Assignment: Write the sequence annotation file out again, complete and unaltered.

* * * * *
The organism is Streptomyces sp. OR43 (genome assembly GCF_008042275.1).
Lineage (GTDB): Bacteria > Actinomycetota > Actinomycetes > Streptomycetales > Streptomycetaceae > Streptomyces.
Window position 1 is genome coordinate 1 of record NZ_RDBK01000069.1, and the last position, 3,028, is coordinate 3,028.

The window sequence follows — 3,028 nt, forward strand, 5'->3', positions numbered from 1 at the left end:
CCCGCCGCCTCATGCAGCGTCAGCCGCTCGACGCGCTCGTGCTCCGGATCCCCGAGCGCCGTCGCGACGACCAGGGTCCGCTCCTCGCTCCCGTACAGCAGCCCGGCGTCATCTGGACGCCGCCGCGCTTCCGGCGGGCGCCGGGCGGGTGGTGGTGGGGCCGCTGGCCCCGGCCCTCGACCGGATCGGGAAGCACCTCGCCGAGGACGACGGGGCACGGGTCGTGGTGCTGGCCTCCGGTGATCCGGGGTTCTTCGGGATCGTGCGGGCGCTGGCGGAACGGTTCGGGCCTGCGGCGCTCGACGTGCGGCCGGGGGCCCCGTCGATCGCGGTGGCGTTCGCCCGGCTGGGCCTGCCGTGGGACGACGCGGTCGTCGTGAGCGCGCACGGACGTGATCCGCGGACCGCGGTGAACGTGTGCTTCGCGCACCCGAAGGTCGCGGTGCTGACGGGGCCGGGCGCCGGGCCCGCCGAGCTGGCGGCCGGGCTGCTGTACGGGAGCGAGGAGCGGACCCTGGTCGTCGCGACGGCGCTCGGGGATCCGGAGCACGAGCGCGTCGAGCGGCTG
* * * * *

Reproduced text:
The organism is Streptomyces sp. OR43 (genome assembly GCF_008042275.1).
Lineage (GTDB): Bacteria > Actinomycetota > Actinomycetes > Streptomycetales > Streptomycetaceae > Streptomyces.
Window position 1 is genome coordinate 1 of record NZ_RDBK01000069.1, and the last position, 3,028, is coordinate 3,028.

The window sequence follows — 3,028 nt, forward strand, 5'->3', positions numbered from 1 at the left end:
CCCGCCGCCTCATGCAGCGTCAGCCGCTCGACGCGCTCGTGCTCCGGATCCCCGAGCGCCGTCGCGACGACCAGGGTCCGCTCCTCGCTCCCGTACAGCAGCCCGGCGTCATCTGGACGCCGCCGCGCTTCCGGCGGGCGCCGGGCGGGTGGTGGTGGGGCCGCTGGCCCCGGCCCTCGACCGGATCGGGAAGCACCTCGCCGAGGACGACGGGGCACGGGTCGTGGTGCTGGCCTCCGGTGATCCGGGGTTCTTCGGGATCGTGCGGGCGCTGGCGGAACGGTTCGGGCCTGCGGCGCTCGACGTGCGGCCGGGGGCCCCGTCGATCGCGGTGGCGTTCGCCCGGCTGGGCCTGCCGTGGGACGACGCGGTCGTCGTGAGCGCGCACGGACGTGATCCGCGGACCGCGGTGAACGTGTGCTTCGCGCACCCGAAGGTCGCGGTGCTGACGGGGCCGGGCGCCGGGCCCGCCGAGCTGGCGGCCGGGCTGCTGTACGGGAGCGAGGAGCGGACCCTGGTCGTCGCGACGGCGCTCGGGGATCCGGAGCACGAGCGCGTCGAGCGGCTG